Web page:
Other things to consider while researching your new heating system
Whatever type of heating system you choose, there are a few important things to keep in mind as you design and install your equipment. Be sure to consult with your HVAC contractor about all of the costs and modifications that will be required for your planned furnace or boiler installation. New, high-efficiency boilers and furnaces may require that you replace your existing flues or install a new liner in your chimney. If your furnace had been sharing a flue with your water heater and now has its own vent, you may need to replace your old water heater flue with a smaller one to ensure proper venting.
Sealed combustion boilers and furnaces take air from outside your home, which is more energy efficient than drawing air in from natural leaks in your structure and using already-heated air for combustion. But, sealed systems will require installing the necessary intake vents from outside to feed the boiler or furnace.
The efficiency of your furnace or boiler is not the only factor involved in lowering your monthly utility bills. The AFUE, or annual fuel utilization efficiency, of your heating equipment is a measure of the amount of energy consumed by the boiler or furnace compared to the amount of heat that it delivers to the system. So, a heater with an AFUE of 90 percent will lose 10 percent of its heat up the chimney. But, the AFUE is not the only factor in your home's energy efficiency.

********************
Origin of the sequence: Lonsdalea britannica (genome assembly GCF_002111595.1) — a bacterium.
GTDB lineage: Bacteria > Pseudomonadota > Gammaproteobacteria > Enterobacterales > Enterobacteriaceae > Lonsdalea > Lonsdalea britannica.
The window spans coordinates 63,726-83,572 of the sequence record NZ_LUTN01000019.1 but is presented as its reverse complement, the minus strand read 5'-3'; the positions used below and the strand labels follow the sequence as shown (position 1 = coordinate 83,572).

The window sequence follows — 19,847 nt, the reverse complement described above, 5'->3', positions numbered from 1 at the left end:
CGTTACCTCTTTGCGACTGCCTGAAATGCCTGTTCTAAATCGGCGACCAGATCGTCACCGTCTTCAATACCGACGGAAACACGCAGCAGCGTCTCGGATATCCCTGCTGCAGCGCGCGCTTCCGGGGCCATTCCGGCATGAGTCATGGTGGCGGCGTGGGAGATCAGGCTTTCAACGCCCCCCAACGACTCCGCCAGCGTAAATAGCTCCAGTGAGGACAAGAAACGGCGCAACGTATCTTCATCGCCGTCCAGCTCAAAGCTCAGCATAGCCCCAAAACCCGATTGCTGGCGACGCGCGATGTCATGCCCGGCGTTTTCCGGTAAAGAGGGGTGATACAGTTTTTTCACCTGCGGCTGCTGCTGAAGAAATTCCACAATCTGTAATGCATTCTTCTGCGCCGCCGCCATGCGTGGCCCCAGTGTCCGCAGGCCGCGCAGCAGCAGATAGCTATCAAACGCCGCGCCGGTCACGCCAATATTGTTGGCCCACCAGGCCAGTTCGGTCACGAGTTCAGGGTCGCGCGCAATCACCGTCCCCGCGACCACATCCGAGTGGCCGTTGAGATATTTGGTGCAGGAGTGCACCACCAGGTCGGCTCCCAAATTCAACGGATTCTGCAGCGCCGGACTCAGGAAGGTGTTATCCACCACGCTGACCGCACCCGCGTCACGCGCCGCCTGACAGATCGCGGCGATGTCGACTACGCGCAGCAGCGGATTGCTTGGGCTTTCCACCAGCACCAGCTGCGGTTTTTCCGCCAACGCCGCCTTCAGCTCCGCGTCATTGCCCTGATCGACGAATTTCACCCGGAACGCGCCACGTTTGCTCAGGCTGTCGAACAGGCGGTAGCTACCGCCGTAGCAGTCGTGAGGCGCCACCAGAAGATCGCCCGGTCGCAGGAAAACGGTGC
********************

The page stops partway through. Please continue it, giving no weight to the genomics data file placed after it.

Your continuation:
If you have a forced-air system with leaky ductwork or uninsulated ducts running through unconditioned spaces, like your attic, your overall heating efficiency could be well below the furnace's AFUE rating. Likewise, if your attic insulation is not adequate your investment in a high-efficiency boiler will be largely wasted as you lose heat through your ceiling.
So before you buy a new furnace or boiler, be sure your planned new construction or renovation is designed with overall energy efficiency in mind. If you spend some money on upgrading insulation, sealing ductwork, insulating ducts and adding weather-stripping to doors and windows, you might be able to buy a smaller furnace or boiler than you would need without those small investments in efficiency.